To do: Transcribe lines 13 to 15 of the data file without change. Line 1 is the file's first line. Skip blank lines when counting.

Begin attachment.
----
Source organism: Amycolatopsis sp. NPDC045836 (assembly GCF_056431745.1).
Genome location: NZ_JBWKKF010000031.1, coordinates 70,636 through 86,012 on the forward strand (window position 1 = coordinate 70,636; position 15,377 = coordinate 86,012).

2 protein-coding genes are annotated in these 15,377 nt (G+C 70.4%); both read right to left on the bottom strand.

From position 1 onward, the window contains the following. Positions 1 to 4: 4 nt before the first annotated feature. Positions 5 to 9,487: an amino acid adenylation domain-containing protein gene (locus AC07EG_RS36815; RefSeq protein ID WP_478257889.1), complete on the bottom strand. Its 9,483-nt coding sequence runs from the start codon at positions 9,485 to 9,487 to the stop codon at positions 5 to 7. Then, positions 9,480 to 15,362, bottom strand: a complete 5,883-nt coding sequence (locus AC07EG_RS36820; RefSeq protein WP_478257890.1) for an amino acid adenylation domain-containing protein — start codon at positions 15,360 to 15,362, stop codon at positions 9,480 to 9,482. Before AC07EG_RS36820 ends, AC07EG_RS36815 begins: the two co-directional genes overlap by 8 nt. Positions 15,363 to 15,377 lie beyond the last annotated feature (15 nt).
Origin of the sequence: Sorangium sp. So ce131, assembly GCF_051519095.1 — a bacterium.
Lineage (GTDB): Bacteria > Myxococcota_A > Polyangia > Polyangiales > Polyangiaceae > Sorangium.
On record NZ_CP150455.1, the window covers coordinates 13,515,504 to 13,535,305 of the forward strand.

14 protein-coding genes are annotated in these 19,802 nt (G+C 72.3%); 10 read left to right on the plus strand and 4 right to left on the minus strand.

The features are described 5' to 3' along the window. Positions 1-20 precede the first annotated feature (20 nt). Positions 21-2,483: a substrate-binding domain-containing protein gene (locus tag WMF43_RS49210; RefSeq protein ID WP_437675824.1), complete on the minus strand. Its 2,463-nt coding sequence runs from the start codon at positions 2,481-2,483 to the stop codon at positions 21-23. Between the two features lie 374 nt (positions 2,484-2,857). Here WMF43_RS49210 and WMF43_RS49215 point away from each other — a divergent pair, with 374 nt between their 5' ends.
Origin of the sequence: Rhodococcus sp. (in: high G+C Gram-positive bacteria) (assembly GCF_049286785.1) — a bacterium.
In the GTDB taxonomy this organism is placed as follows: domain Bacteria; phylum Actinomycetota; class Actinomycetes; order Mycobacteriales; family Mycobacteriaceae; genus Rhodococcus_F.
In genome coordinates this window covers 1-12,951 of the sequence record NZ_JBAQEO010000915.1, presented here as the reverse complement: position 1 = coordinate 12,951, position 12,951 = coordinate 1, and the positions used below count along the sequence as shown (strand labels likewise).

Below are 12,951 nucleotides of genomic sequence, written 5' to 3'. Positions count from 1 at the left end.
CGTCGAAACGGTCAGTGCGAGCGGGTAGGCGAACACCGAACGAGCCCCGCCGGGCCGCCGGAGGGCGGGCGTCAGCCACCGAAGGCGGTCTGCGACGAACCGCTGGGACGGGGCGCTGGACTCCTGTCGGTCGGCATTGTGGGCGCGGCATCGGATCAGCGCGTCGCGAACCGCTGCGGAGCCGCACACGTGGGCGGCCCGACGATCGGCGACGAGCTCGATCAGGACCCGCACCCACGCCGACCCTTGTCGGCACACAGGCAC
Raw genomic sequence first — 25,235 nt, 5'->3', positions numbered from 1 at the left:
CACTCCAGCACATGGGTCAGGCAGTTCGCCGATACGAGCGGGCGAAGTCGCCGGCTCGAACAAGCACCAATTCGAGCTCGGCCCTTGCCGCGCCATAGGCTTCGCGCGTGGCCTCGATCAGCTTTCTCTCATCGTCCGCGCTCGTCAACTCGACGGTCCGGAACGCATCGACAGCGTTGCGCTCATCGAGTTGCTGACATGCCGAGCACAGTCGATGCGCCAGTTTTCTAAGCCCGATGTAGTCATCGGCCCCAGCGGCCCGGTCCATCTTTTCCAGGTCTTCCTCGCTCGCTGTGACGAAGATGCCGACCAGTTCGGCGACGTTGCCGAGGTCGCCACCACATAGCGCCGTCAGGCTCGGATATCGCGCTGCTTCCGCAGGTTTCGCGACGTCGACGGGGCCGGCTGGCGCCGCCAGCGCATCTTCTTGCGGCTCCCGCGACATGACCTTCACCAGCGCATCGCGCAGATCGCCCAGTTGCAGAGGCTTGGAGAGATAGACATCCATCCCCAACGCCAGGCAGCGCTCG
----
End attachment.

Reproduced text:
Below are 12,951 nucleotides of genomic sequence, written 5' to 3'. Positions count from 1 at the left end.
CGTCGAAACGGTCAGTGCGAGCGGGTAGGCGAACACCGAACGAGCCCCGCCGGGCCGCCGGAGGGCGGGCGTCAGCCACCGAAGGCGGTCTGCGACGAACCGCTGGGACGGGGCGCTGGACTCCTGTCGGTCGGCATTGTGGGCGCGGCATCGGATCAGCGCGTCGCGAACCGCTGCGGAGCCGCACACGTGGGCGGCCCGACGATCGGCGACGAGCTCGATCAGGACCCGCACCCACGCCGACCCTTGTCGGCACACAGGCAC
Raw genomic sequence first — 25,235 nt, 5'->3', positions numbered from 1 at the left: